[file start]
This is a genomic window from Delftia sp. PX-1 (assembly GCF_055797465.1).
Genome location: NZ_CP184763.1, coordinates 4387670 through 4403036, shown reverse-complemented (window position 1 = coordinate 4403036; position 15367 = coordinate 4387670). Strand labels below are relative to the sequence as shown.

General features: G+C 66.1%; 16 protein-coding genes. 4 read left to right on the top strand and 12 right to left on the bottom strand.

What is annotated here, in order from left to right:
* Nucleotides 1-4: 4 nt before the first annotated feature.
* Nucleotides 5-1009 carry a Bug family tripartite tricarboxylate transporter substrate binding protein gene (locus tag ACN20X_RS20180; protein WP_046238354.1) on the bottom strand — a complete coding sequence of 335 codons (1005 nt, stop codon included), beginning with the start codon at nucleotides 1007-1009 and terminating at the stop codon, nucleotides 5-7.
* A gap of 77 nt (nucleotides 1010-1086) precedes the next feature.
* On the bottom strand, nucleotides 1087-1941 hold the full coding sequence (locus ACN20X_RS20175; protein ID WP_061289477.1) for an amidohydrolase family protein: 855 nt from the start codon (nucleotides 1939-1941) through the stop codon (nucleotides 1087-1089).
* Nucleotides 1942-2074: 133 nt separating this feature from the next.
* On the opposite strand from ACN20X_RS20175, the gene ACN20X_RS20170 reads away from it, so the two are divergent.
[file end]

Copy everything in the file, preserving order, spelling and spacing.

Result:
This is a genomic window from Delftia sp. PX-1 (assembly GCF_055797465.1).
Genome location: NZ_CP184763.1, coordinates 4387670 through 4403036, shown reverse-complemented (window position 1 = coordinate 4403036; position 15367 = coordinate 4387670). Strand labels below are relative to the sequence as shown.

General features: G+C 66.1%; 16 protein-coding genes. 4 read left to right on the top strand and 12 right to left on the bottom strand.

What is annotated here, in order from left to right:
* Nucleotides 1-4: 4 nt before the first annotated feature.
* Nucleotides 5-1009 carry a Bug family tripartite tricarboxylate transporter substrate binding protein gene (locus tag ACN20X_RS20180; protein WP_046238354.1) on the bottom strand — a complete coding sequence of 335 codons (1005 nt, stop codon included), beginning with the start codon at nucleotides 1007-1009 and terminating at the stop codon, nucleotides 5-7.
* A gap of 77 nt (nucleotides 1010-1086) precedes the next feature.
* On the bottom strand, nucleotides 1087-1941 hold the full coding sequence (locus ACN20X_RS20175; protein ID WP_061289477.1) for an amidohydrolase family protein: 855 nt from the start codon (nucleotides 1939-1941) through the stop codon (nucleotides 1087-1089).
* Nucleotides 1942-2074: 133 nt separating this feature from the next.
* On the opposite strand from ACN20X_RS20175, the gene ACN20X_RS20170 reads away from it, so the two are divergent.